PH-Israel commerce is anticipated to reach $1 billion in 2024.
By 2024, trade between the Philippines and Israel will be expected to reach $1 billion, led by investments in tourism, water management, and agriculture.
On Monday’s eve of the Philippines-Israel economic briefing in Makati City, Yael Ravia-Zadok, director of the Economic Affairs Division at the Israel Ministry of Foreign Affairs, she expressed optimism about the expansion of commerce between the two nations.
She said that we were able to transact over $500 million worth of business last year, and we believe that the potential is even bigger this year.
Ravia-Zadok stated that to expand trade, Israel and the Philippines both want to see an increase in tourism, first thanks to the former’s deal with Saudi Arabia and Oman, allowing quicker transit from the Middle East to Southeast Asia.
“Now that we are closer to one another, we want to see direct flights from Israel to Manila and Manila to Israel soon. That would help commerce, industry, and tourism, according to her.
According to Ravia-Zadok, other cooperation areas include renewable energy, water management, and food security.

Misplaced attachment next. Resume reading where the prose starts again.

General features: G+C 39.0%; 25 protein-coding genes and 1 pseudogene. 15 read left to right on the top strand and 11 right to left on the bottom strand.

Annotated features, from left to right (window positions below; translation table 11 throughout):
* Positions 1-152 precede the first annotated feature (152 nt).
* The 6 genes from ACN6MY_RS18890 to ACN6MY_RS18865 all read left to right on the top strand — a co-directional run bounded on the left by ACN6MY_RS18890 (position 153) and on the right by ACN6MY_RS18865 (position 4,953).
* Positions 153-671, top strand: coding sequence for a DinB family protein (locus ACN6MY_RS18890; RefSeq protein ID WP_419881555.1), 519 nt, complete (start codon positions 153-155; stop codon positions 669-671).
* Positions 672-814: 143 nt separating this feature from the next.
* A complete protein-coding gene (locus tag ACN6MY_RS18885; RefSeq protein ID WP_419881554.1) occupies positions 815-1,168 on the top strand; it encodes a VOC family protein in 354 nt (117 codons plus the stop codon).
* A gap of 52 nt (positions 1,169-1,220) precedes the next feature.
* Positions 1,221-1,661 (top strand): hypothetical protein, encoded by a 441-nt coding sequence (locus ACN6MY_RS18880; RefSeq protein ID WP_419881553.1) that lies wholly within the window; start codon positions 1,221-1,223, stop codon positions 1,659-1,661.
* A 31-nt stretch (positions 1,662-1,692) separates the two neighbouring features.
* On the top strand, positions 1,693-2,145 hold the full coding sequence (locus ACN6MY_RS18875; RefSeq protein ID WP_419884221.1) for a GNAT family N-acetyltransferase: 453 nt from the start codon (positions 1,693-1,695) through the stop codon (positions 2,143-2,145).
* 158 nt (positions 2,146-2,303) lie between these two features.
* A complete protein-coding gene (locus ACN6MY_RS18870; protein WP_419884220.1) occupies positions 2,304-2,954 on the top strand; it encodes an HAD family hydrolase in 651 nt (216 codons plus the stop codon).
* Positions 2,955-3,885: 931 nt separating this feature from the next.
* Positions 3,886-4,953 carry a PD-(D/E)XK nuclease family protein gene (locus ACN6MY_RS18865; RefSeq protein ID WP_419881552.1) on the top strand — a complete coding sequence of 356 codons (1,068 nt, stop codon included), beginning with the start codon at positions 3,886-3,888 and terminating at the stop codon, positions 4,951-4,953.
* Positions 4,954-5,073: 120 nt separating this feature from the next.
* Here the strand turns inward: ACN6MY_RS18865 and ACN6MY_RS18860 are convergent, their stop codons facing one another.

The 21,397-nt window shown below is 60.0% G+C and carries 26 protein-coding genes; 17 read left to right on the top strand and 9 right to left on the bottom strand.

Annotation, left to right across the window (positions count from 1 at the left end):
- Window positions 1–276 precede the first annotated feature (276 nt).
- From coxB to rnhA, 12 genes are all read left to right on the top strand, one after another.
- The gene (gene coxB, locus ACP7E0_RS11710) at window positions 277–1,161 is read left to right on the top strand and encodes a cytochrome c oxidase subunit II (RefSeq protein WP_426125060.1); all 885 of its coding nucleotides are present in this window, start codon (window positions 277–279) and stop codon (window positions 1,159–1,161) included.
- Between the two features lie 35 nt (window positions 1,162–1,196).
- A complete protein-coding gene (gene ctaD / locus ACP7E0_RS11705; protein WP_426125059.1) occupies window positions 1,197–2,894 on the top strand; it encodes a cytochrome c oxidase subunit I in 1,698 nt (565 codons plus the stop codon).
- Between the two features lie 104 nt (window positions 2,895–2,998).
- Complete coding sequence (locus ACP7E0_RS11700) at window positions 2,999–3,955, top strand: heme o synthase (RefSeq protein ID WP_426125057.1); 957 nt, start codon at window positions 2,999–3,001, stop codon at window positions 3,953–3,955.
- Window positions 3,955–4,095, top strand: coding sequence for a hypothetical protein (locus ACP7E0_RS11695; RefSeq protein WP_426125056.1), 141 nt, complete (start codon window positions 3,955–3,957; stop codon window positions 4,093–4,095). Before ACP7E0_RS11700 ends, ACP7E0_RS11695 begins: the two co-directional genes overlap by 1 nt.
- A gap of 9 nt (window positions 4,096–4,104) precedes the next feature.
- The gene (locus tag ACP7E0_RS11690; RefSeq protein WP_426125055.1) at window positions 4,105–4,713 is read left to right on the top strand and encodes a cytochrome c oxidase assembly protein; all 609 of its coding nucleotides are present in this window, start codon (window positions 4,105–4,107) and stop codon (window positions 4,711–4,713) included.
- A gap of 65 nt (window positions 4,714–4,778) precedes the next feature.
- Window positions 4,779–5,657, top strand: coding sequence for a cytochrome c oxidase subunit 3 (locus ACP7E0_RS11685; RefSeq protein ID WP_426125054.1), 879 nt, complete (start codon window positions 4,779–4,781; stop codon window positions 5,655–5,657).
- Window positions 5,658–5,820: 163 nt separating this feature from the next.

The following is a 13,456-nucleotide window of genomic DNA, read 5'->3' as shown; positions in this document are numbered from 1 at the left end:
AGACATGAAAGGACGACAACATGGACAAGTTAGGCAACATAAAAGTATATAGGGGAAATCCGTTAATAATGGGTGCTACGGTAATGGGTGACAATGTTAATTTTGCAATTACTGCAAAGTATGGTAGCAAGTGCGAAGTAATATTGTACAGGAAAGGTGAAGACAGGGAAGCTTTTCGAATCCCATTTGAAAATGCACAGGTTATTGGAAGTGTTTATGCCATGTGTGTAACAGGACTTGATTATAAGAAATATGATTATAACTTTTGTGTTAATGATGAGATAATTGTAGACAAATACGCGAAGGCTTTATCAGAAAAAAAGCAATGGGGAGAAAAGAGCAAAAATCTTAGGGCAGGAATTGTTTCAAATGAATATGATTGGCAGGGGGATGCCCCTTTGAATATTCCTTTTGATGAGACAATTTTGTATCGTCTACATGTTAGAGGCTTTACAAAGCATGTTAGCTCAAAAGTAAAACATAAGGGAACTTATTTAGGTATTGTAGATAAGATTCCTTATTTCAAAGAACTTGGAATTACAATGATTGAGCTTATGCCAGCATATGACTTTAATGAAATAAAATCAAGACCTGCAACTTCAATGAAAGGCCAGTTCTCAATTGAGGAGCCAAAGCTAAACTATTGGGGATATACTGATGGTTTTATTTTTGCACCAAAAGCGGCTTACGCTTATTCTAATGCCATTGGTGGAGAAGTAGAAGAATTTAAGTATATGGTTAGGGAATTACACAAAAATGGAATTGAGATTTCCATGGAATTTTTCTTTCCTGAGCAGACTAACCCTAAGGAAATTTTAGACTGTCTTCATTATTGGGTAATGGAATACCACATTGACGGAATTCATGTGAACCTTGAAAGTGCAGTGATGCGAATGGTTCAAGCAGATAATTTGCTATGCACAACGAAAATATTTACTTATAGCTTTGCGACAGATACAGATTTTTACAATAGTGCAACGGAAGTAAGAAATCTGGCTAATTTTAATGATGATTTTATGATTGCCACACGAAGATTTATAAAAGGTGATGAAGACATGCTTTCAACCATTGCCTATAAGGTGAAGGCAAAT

“This visit began a new period in diplomatic and business ties. “We’ll have many more delegations that visit each other (and this will see an increase in bilateral trade),” she said, adding that “I’m confident that with the business-to-business meetings, we will see trade growing.”
According to NEDA Secretary Arsenio Balisacan, the government’s 194 infrastructure flagship projects, valued PHP8.3 trillion and in various phases of development, have been presented to the Israeli business group.
Considering that Israel has only made a modest amount of foreign direct investments (FDIs) to date, Balisacan claimed that the visit of Foreign Affairs Minister Eli Cohen of Israel and representatives of the various companies from the Middle Eastern nation created new prospects and strengthened ties.
According to him, the key forces behind potential greater cooperation, trade, and investments between the two nations are the Philippines’ agriculture sector, particularly in water-related technologies, tourism, and information and communication technology (ICT).
According to Balisacan, who cited a presentation at the event, almost 70% of Israel’s residential water is desalinized to make it suitable for use in food and drink.
He emphasized that while the Philippines has rich water resources, there is a lack of proper technology, methods, and management to extract and store water. He noted that this is where the partnership with Israel will be crucial.
He declared, “We need best practices that are suited for us.
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